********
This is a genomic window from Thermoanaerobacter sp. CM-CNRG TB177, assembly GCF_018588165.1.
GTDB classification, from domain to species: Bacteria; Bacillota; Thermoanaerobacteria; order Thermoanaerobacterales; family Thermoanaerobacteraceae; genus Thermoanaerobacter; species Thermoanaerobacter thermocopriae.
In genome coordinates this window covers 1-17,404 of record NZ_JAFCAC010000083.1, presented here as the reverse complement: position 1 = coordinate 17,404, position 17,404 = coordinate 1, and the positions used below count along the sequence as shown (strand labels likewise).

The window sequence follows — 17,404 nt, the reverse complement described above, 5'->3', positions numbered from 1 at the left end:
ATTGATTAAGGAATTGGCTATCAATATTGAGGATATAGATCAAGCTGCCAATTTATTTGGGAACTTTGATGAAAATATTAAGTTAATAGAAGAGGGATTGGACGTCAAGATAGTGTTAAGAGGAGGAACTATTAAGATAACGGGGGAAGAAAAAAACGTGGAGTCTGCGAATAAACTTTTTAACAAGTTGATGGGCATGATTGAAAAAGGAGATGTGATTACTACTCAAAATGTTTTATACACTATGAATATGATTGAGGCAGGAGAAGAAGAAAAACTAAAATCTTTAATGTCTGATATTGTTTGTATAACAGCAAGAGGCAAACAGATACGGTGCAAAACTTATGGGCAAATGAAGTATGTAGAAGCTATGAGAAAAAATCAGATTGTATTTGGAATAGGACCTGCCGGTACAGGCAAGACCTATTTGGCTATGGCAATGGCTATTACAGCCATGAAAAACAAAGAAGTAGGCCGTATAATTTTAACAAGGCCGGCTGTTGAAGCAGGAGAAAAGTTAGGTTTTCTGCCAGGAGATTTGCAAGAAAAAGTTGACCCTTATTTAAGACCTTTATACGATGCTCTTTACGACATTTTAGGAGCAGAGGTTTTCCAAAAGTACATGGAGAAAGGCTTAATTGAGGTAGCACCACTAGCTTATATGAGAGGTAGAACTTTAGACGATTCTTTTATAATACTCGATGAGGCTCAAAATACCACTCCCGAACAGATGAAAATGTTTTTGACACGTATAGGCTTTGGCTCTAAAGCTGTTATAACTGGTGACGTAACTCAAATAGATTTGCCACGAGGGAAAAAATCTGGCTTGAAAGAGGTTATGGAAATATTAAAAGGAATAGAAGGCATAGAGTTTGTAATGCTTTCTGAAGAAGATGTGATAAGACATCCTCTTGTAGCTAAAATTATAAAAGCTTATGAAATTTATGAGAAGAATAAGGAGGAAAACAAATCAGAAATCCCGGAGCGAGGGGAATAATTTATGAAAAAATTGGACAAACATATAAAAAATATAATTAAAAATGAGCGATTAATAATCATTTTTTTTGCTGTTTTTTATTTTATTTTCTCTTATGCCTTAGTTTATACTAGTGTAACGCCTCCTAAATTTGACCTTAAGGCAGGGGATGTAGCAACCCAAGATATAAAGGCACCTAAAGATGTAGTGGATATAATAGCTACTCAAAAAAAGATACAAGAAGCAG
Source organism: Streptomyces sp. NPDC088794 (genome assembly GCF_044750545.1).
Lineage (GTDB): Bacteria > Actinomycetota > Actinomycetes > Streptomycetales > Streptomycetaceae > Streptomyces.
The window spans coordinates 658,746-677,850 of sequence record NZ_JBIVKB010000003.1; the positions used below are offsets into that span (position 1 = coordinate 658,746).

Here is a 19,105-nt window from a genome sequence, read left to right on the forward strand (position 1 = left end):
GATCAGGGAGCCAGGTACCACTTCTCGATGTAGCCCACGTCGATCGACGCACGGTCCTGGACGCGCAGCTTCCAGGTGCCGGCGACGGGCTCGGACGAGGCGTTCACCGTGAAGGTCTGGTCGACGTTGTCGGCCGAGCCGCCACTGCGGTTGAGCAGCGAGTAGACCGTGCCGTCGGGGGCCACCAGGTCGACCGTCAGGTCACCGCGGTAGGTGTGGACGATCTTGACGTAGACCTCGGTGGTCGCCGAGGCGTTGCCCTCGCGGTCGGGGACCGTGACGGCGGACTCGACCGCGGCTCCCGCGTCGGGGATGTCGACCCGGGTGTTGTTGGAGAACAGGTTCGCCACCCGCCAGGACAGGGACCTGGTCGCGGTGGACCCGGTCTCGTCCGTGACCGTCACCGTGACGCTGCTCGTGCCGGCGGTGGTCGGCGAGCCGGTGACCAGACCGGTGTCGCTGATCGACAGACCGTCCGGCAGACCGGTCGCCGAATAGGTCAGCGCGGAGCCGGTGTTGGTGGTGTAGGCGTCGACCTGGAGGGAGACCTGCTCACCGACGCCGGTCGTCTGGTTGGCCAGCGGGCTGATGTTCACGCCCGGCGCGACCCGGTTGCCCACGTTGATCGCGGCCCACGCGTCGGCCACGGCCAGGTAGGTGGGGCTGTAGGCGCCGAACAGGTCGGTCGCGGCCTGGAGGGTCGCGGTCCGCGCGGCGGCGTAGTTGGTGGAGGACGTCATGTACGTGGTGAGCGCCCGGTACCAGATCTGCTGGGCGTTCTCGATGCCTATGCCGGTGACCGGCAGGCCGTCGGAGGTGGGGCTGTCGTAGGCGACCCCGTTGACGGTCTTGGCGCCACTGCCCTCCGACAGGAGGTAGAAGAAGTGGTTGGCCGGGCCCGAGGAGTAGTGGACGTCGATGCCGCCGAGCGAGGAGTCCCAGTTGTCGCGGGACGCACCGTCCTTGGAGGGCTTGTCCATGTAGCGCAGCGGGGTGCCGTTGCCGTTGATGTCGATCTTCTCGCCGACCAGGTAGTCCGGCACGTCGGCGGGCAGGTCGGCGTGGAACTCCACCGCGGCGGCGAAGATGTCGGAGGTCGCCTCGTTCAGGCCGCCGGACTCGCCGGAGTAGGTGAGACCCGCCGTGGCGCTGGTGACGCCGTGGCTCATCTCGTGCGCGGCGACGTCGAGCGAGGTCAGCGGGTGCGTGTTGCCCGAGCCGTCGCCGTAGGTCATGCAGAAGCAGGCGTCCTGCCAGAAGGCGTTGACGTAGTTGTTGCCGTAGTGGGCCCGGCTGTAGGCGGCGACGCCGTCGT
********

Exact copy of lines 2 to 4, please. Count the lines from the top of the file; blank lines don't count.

GTDB classification, from domain to species: Bacteria; Bacillota; Thermoanaerobacteria; order Thermoanaerobacterales; family Thermoanaerobacteraceae; genus Thermoanaerobacter; species Thermoanaerobacter thermocopriae.
In genome coordinates this window covers 1-17,404 of record NZ_JAFCAC010000083.1, presented here as the reverse complement: position 1 = coordinate 17,404, position 17,404 = coordinate 1, and the positions used below count along the sequence as shown (strand labels likewise).

The window sequence follows — 17,404 nt, the reverse complement described above, 5'->3', positions numbered from 1 at the left end: